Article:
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The Patchwork Girl of Oz L. Frank Baum

Peace Is Declared

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The little girl examined him carefully.

"There's quite a hole," she said. "But I've got a needle and thread in the knapsack and I'll sew you up again."

"Do so," he begged earnestly, and again the Hoppers laughed, to the Scarecrow's great annoyance.

While Dorothy was sewing up the hole in the straw man's back Scraps examined the other parts of him.

"One of his legs is ripped, too!" she exclaimed.

"Oho!" cried little Diksey; "that's bad. Give him the needle and thread and let him mend his ways."

"Ha, ha, ha!" laughed the Chief, and the other Homers at once roared with laughter.

"What's funny?" inquired the Scarecrow sternly.

"Don't you see?" asked Diksey, who had laughed even harder than the others. "That's a joke. It's by odds the best joke I ever made. You walk with your legs, and so that's the way you walk, and your legs are the ways. See? So, when you mend your legs, you mend your ways. Ho, ho, ho! hee, hee! I'd no idea I could make such a fine joke!"

"Just wonderful!" echoed the Chief. "How do you manage to do it, Diksey?"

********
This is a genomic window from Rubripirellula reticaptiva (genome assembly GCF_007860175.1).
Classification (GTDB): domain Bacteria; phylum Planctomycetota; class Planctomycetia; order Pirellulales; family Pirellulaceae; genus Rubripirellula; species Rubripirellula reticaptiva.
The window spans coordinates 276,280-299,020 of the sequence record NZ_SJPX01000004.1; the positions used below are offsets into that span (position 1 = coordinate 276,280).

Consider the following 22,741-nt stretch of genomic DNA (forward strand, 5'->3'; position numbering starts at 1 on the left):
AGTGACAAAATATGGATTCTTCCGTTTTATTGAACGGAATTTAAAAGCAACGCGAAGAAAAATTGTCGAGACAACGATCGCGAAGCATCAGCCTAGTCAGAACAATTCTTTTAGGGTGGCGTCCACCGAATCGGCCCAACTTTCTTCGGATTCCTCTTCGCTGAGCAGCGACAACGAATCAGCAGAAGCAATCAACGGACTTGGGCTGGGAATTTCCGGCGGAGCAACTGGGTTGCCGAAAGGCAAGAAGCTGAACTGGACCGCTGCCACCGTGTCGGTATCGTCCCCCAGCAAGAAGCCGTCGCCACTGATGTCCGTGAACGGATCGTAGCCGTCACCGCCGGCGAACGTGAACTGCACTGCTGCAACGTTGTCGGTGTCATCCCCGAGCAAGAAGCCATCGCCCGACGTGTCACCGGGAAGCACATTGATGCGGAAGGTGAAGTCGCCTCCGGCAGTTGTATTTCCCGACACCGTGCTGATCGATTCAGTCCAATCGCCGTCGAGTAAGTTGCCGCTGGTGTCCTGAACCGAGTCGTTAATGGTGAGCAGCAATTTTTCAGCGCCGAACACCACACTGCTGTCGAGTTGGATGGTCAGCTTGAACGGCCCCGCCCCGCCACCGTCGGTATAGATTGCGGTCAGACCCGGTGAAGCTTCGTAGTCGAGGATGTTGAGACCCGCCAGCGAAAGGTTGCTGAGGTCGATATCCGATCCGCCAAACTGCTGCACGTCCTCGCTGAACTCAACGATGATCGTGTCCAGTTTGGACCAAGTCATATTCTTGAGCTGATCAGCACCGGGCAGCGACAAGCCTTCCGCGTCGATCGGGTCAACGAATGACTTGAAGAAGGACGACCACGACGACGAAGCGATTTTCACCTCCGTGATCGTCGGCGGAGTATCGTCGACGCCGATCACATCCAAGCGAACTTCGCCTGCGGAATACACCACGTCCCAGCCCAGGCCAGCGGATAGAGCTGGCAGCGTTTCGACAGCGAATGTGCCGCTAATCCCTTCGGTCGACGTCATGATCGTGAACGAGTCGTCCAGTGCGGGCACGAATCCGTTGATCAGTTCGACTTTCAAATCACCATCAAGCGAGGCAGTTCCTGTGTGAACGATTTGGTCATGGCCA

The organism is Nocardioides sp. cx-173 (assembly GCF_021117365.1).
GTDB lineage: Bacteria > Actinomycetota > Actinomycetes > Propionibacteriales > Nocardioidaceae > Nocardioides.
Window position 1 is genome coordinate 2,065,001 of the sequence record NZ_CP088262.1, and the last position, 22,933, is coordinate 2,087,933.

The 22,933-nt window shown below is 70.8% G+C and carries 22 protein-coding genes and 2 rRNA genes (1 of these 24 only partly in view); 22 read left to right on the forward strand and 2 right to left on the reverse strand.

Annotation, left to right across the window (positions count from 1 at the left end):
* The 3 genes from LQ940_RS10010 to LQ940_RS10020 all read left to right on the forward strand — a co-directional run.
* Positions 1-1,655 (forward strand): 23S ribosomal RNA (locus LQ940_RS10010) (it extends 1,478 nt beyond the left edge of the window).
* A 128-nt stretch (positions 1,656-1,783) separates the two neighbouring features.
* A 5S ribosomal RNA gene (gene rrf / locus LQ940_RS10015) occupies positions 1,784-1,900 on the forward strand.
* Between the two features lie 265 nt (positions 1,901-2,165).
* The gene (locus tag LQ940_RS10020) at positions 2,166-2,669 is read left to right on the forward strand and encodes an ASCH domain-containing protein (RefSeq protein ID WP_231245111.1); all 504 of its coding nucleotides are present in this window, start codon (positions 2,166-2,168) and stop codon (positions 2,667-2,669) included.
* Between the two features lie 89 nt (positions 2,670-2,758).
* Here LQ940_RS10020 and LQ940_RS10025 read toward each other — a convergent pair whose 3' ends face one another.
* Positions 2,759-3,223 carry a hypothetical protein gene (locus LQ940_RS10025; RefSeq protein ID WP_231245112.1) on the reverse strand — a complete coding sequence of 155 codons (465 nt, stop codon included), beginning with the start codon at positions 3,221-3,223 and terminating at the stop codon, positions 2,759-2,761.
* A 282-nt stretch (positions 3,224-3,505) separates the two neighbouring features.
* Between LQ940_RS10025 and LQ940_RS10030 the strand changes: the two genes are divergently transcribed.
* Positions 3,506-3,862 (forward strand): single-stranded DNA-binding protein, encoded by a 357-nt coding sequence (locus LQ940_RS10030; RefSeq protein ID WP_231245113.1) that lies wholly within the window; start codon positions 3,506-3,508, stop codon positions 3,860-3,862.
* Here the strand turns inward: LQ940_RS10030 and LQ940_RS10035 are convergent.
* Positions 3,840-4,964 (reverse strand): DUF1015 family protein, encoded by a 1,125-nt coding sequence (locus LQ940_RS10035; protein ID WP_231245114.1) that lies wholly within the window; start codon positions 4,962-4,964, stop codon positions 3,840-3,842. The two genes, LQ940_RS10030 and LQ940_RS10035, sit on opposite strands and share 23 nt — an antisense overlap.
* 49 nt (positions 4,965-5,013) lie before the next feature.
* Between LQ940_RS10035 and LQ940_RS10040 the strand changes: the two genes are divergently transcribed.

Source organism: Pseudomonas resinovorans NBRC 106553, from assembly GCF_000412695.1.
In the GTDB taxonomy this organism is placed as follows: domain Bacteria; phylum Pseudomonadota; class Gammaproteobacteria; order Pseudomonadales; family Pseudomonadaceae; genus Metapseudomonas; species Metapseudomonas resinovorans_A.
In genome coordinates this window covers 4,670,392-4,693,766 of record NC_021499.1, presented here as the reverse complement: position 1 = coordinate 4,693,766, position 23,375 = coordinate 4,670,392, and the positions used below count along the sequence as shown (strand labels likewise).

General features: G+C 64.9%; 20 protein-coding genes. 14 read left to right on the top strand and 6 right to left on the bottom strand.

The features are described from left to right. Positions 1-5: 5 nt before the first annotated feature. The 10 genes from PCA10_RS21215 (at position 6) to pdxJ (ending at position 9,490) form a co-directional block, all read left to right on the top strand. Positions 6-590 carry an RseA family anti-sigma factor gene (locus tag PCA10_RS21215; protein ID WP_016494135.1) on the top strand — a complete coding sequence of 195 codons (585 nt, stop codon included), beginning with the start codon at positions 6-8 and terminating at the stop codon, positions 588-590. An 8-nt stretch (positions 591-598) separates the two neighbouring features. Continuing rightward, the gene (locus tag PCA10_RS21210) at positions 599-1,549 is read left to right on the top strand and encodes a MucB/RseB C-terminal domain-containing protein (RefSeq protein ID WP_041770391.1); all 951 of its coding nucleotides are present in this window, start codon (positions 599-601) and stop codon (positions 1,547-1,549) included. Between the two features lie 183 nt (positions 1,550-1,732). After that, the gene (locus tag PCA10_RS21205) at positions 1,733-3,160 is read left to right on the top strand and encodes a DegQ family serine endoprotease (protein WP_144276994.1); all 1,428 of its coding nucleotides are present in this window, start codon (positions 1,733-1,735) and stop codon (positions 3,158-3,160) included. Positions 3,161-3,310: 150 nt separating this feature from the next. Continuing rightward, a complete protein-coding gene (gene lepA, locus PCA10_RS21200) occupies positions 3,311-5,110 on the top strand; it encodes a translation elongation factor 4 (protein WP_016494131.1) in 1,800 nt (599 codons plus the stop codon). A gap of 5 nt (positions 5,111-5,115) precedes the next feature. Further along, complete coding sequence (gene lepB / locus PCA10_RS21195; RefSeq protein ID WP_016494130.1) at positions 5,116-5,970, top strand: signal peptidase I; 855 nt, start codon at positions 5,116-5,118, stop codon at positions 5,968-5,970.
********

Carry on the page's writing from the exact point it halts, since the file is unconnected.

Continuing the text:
"I don't know," said Diksey modestly. "Perhaps it's the radium, but I rather think it's my splendid intellect."

If you don't quit it," the Scarecrow told him, "there'll be a worse war than the one you've escaped from."

Ojo had been deep in thought, and now he asked the Chief: "Is there a dark well in any part of your country?"

"A dark well? None that ever I heard of," was the answer.

"Oh, yes," said Diksey, who overheard the boy's question. "There's a very dark well down in my radium mine."

"Is there any water in it?" Ojo eagerly asked.

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"Can't say; I've never looked to see. But we can find out."

So, as soon as the Scarecrow was mended, they decided to go with Diksey to the mine. When Dorothy had patted the straw man into shape again he declared he felt as good as new and equal to further adventures.

"Still," said he, "I prefer not to do picket duty again. High life doesn't seem to agree with my constitution." And then they hurried away to escape the laughter of the Homers, who thought this was another joke.

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The Patchwork Girl of Oz
L. Frank Baum

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